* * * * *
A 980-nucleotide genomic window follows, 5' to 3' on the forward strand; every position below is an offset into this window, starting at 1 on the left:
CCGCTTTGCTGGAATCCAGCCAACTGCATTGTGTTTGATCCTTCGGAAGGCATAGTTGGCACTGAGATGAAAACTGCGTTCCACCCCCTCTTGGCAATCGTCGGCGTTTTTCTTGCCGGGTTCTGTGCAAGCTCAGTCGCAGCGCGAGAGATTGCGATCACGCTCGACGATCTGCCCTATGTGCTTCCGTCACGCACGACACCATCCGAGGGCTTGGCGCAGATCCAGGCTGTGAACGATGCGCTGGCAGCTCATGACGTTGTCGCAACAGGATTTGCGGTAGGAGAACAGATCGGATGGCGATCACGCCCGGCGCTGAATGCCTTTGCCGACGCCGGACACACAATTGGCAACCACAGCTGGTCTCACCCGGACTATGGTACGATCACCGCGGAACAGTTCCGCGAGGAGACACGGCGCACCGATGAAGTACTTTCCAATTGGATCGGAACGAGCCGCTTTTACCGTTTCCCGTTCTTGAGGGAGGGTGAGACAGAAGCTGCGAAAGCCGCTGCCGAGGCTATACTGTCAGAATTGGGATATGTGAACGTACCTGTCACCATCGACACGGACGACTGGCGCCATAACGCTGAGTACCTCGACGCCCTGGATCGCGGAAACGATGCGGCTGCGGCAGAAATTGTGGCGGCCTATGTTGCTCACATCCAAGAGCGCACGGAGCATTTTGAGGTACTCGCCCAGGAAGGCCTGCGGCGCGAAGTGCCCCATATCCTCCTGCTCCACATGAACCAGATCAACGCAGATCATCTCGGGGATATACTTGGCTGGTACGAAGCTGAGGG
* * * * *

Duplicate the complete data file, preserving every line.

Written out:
A 980-nucleotide genomic window follows, 5' to 3' on the forward strand; every position below is an offset into this window, starting at 1 on the left:
CCGCTTTGCTGGAATCCAGCCAACTGCATTGTGTTTGATCCTTCGGAAGGCATAGTTGGCACTGAGATGAAAACTGCGTTCCACCCCCTCTTGGCAATCGTCGGCGTTTTTCTTGCCGGGTTCTGTGCAAGCTCAGTCGCAGCGCGAGAGATTGCGATCACGCTCGACGATCTGCCCTATGTGCTTCCGTCACGCACGACACCATCCGAGGGCTTGGCGCAGATCCAGGCTGTGAACGATGCGCTGGCAGCTCATGACGTTGTCGCAACAGGATTTGCGGTAGGAGAACAGATCGGATGGCGATCACGCCCGGCGCTGAATGCCTTTGCCGACGCCGGACACACAATTGGCAACCACAGCTGGTCTCACCCGGACTATGGTACGATCACCGCGGAACAGTTCCGCGAGGAGACACGGCGCACCGATGAAGTACTTTCCAATTGGATCGGAACGAGCCGCTTTTACCGTTTCCCGTTCTTGAGGGAGGGTGAGACAGAAGCTGCGAAAGCCGCTGCCGAGGCTATACTGTCAGAATTGGGATATGTGAACGTACCTGTCACCATCGACACGGACGACTGGCGCCATAACGCTGAGTACCTCGACGCCCTGGATCGCGGAAACGATGCGGCTGCGGCAGAAATTGTGGCGGCCTATGTTGCTCACATCCAAGAGCGCACGGAGCATTTTGAGGTACTCGCCCAGGAAGGCCTGCGGCGCGAAGTGCCCCATATCCTCCTGCTCCACATGAACCAGATCAACGCAGATCATCTCGGGGATATACTTGGCTGGTACGAAGCTGAGGG